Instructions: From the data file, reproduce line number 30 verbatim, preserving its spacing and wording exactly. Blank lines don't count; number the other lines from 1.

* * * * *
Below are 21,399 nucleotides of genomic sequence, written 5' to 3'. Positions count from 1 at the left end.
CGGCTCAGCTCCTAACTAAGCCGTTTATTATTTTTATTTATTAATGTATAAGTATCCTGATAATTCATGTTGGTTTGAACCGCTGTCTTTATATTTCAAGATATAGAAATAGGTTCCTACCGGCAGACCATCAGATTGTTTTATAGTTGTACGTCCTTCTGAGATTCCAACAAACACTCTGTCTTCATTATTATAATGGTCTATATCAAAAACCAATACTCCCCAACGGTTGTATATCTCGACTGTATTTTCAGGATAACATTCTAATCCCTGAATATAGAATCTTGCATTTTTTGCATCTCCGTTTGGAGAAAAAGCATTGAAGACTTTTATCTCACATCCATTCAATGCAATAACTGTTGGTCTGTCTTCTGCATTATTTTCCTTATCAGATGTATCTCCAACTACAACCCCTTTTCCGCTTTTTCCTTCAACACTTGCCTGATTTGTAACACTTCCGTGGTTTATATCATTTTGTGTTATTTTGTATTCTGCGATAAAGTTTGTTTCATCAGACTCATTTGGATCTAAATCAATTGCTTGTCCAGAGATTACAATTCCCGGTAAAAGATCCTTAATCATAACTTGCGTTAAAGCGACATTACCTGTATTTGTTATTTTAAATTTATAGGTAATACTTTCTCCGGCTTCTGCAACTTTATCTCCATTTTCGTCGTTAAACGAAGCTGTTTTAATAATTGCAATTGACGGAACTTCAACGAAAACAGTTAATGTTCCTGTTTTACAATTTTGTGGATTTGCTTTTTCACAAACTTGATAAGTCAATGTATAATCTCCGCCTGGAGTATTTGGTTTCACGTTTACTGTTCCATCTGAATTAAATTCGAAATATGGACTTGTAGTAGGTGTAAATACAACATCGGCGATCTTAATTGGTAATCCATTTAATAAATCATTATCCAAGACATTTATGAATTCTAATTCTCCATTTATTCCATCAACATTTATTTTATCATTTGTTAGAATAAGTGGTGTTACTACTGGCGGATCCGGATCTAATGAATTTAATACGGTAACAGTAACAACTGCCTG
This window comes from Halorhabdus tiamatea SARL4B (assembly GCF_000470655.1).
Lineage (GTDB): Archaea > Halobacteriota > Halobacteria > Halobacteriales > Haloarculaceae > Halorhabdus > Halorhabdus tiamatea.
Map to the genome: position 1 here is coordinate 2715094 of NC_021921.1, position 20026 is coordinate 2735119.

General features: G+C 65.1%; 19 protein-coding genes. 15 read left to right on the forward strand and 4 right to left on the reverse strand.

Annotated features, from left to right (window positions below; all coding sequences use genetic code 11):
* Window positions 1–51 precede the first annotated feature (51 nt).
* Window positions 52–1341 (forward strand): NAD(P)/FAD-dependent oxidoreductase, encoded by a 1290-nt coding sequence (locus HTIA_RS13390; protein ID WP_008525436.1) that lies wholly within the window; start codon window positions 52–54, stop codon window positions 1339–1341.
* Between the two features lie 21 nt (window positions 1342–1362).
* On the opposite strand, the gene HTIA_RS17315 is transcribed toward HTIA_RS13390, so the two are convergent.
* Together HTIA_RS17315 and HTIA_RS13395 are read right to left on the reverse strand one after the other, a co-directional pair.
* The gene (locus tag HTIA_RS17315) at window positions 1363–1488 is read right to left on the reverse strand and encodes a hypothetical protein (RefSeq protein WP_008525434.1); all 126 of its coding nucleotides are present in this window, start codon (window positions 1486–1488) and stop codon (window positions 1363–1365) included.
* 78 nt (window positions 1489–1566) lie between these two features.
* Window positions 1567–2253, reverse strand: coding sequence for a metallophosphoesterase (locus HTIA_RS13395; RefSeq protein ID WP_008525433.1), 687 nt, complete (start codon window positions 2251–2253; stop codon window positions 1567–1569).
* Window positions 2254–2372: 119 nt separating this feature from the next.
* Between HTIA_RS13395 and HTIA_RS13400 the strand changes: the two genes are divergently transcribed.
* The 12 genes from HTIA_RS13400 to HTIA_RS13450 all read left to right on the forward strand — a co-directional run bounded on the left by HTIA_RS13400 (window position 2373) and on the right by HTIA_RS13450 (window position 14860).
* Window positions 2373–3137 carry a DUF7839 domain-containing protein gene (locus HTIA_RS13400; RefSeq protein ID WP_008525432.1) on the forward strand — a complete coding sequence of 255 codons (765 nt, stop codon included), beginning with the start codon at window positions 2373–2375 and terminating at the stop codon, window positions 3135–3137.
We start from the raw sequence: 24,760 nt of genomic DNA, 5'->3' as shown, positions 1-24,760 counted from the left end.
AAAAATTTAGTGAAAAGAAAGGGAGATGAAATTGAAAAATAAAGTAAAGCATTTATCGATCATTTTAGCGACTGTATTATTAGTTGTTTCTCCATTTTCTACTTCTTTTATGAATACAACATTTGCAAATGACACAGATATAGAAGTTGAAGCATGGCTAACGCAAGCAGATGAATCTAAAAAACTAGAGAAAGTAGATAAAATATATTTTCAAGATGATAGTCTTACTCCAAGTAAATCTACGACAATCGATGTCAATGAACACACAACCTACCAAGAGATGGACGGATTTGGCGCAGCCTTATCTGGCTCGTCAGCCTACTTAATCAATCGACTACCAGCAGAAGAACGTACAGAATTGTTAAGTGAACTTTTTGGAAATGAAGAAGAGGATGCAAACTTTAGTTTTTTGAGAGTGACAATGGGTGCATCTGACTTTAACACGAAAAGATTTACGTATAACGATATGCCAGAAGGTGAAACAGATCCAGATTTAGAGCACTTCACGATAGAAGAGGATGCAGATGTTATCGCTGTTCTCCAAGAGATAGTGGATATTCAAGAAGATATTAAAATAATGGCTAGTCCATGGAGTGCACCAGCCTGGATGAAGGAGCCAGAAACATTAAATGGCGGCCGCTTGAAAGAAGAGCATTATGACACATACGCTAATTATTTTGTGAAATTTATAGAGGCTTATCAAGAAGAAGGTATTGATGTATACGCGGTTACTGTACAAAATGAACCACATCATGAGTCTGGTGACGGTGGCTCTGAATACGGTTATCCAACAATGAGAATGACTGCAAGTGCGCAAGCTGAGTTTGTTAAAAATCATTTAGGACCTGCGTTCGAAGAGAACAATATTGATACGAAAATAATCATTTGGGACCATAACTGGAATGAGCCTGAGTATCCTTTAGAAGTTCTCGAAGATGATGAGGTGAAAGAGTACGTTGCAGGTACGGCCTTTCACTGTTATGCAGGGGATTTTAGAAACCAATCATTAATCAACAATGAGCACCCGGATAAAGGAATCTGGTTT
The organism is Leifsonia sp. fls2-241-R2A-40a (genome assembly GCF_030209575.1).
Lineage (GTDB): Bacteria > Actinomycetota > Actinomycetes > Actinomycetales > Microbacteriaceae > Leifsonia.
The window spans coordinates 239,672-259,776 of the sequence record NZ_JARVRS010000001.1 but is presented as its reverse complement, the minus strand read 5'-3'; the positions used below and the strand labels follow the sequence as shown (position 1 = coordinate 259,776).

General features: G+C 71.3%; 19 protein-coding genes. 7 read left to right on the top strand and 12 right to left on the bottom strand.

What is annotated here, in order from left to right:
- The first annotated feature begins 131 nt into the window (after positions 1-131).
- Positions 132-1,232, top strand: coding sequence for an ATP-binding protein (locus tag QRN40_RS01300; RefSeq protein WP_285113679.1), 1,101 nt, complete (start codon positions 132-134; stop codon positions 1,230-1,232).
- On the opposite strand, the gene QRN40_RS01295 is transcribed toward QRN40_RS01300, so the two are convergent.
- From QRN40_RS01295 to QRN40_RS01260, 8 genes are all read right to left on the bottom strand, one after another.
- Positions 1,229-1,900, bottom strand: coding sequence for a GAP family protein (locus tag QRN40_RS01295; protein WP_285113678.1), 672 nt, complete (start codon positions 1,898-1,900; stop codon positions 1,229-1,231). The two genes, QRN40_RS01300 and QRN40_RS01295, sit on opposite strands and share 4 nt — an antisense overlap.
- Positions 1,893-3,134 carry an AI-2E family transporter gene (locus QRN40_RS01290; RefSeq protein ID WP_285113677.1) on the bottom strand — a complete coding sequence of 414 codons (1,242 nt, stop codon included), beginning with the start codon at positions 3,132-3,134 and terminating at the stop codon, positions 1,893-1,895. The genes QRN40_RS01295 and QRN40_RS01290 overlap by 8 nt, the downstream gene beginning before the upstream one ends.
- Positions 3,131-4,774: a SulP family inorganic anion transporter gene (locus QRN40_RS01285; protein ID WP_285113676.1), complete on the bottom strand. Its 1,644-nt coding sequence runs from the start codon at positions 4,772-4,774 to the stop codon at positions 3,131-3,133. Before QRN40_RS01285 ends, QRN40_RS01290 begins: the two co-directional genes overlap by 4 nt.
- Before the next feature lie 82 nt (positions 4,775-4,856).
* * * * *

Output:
- From QRN40_RS01295 to QRN40_RS01260, 8 genes are all read right to left on the bottom strand, one after another.